The numbers-crunchers at the Commerce Department have taken a second look at economic performance for the second quarter and things are a little better than they appeared at first glance.
Real gross domestic product (GDP) -- the output of goods and services in the U. S. -- increased at an annual rate of 4.2%.
This latest number is based on more complete source data than were available for the "advance" estimate issued last month, which put the increase in real GDP at 4.0%. Although the second estimate for the quarter looks a bit better, the government says the general picture of economic growth remains the same.
Positives and negatives
The increase in real GDP in the April-June period primarily reflected positive contributions from personal consumption expenditures (PCE), private inventory investment, exports, nonresidential fixed investment, state and local government spending, and residential fixed investment. Imports, which are a subtraction in the calculation of GDP, increased.
Eye on inflation
The price index for gross domestic purchases, which measures prices paid by U.S. residents, increased 1.9% in the second quarter -- the same as in the advance estimate. It was up 1.4% in the first quarter. Excluding food and energy prices, the price index jumped 1.7%, compared with an increase of 1.3%.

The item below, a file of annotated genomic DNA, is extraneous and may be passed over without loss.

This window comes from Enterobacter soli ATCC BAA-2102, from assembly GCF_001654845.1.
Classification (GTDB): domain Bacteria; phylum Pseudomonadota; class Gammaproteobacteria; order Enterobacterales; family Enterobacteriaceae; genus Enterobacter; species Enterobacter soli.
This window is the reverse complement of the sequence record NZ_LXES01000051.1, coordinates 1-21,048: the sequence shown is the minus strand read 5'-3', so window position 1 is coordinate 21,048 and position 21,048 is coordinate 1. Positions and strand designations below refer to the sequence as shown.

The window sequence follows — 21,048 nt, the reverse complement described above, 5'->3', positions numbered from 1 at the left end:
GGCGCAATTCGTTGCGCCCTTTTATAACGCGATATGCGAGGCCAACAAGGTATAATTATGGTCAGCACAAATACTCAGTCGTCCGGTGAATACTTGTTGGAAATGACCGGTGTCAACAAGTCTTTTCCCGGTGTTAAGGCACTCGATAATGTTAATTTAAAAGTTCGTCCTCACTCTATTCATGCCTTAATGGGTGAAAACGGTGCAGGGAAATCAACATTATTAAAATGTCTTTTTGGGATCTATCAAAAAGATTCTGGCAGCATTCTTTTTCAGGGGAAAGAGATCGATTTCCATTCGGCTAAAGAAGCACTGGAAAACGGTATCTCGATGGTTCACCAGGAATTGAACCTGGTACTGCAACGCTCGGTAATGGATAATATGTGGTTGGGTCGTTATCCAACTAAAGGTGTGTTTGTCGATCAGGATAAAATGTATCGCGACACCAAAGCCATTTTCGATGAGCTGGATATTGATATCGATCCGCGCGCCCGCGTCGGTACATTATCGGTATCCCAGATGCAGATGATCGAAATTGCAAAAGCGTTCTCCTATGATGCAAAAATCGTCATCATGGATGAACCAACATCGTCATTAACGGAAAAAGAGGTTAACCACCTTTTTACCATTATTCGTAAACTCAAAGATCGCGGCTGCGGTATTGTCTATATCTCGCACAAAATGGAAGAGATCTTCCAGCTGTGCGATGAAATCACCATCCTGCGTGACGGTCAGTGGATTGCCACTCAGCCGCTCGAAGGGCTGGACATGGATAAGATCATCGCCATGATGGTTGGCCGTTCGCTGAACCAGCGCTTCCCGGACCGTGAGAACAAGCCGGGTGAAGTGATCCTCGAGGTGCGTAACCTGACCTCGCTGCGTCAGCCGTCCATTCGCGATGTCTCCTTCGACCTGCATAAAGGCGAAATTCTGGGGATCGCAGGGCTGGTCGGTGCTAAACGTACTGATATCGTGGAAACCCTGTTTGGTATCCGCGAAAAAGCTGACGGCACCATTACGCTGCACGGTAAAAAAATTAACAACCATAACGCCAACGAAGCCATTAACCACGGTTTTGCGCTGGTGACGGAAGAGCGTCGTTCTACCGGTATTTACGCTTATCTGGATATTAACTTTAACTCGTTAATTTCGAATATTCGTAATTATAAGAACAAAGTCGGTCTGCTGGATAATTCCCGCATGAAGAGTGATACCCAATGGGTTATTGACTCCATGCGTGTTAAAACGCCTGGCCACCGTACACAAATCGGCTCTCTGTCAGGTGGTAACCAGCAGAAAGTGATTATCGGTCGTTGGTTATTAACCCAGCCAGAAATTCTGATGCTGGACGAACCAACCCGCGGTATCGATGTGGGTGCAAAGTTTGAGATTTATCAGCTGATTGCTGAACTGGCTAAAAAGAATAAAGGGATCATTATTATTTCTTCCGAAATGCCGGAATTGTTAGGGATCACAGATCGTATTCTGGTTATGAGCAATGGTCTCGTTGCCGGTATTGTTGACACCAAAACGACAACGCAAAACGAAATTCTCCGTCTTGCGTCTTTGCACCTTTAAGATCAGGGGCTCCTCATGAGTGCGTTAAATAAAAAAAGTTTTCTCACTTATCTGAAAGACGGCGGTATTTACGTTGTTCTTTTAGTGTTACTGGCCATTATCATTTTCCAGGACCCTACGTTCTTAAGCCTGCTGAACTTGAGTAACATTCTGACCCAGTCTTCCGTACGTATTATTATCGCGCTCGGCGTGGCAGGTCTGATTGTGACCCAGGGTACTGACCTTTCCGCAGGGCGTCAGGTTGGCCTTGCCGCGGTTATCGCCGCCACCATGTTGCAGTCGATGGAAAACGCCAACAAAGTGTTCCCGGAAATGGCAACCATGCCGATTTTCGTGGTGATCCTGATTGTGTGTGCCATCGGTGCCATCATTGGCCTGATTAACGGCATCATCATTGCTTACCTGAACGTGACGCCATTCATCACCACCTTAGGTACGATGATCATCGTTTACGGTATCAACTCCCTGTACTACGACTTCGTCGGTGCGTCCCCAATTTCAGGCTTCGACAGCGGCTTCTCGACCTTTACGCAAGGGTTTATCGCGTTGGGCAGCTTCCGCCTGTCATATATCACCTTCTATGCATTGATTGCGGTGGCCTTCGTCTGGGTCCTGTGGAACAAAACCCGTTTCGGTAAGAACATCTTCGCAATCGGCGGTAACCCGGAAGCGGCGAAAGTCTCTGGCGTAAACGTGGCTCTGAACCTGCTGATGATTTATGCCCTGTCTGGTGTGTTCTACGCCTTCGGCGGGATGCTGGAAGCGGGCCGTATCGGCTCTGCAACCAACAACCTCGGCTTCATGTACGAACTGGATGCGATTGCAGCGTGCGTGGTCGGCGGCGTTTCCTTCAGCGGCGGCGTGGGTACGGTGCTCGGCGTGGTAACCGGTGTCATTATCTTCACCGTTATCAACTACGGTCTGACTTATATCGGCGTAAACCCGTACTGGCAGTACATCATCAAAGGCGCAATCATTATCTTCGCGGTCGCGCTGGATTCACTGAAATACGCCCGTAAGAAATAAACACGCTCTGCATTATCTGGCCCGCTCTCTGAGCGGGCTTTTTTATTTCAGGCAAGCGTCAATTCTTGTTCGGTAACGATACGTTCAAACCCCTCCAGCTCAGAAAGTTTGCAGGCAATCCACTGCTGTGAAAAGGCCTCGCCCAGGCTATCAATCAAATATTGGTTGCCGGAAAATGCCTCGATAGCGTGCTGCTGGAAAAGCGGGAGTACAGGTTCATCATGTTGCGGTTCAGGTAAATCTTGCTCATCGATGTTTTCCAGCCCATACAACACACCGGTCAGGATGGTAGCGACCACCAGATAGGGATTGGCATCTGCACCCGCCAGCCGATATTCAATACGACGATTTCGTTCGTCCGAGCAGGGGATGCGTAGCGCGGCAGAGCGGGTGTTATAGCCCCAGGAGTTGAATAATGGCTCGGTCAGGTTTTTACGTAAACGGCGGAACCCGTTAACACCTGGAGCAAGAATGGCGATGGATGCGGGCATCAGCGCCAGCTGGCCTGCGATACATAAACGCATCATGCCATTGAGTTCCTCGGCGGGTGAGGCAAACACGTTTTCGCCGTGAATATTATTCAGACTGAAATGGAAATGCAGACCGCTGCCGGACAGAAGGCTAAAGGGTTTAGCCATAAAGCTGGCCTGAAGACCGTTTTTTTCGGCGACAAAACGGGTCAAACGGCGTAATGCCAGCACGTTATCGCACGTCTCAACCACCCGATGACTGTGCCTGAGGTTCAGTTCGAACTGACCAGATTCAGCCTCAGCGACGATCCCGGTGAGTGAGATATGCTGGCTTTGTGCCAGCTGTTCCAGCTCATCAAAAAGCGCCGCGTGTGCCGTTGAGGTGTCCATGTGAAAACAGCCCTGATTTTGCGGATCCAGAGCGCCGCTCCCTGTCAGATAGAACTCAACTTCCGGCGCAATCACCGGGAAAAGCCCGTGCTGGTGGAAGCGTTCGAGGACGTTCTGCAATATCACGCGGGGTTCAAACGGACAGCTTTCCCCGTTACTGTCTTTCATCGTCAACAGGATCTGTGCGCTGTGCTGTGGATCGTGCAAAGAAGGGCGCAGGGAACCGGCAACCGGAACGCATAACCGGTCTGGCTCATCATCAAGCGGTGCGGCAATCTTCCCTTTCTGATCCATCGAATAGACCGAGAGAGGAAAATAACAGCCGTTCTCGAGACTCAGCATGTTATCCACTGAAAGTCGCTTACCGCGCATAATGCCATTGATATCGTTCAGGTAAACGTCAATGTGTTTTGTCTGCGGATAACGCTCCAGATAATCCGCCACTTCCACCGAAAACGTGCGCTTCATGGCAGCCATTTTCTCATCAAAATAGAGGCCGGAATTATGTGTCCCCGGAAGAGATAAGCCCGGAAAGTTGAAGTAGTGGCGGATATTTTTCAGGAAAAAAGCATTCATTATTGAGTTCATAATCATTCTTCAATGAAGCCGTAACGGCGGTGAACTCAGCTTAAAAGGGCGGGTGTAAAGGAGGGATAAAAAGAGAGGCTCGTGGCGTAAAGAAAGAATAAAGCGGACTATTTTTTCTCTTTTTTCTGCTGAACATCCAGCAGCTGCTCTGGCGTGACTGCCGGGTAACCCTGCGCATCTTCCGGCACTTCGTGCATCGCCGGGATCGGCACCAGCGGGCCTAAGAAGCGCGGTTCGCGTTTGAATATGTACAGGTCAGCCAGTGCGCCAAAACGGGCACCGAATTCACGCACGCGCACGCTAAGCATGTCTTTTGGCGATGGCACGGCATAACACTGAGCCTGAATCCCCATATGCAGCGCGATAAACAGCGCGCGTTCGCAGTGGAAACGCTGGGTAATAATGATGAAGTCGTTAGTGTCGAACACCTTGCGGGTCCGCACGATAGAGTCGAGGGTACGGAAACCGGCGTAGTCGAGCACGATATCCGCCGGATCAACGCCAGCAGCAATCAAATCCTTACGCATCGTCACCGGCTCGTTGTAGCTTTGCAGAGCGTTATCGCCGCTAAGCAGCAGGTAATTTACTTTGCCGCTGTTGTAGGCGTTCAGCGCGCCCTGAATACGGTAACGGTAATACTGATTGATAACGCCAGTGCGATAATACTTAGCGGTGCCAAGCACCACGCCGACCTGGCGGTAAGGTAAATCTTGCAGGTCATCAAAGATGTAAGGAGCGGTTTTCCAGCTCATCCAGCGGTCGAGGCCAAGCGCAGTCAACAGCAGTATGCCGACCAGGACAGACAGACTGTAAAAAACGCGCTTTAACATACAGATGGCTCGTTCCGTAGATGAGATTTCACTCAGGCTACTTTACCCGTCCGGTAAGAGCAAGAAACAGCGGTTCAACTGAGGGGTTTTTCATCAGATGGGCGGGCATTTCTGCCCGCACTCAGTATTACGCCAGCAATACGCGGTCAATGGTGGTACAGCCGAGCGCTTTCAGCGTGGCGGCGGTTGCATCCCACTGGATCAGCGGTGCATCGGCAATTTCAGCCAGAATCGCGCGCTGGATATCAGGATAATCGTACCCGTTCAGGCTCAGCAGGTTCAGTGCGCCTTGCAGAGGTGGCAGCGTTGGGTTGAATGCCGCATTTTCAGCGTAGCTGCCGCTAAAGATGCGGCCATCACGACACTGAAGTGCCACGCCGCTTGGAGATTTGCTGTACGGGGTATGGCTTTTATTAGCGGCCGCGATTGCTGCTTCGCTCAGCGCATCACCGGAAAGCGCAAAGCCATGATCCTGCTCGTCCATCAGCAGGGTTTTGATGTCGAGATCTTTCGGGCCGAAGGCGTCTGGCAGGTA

The complete report is available on the Commerce Department website.
In a separate report, the Labor Department (DOL) says initial claims for state unemployment benefits fell by 1,000 in the week ending August 23 -- to 298,000. However, it's something of a wash, given that the claims from the previous week were revised higher -- from 298,000 to 299,000.
Economists at Briefing.com were calling for claims to total 302,000.
During the past several weeks, the initial claims level has dropped below 300,000, which would suggest the economy is running at, or very near, full employment.
The 4-week moving average, which is considered a more accurate gauge of the economy because it smooths out the weekly volatility, was 299,750 -- down 1,250 from the previous week.
The full report can be found on the DOL website.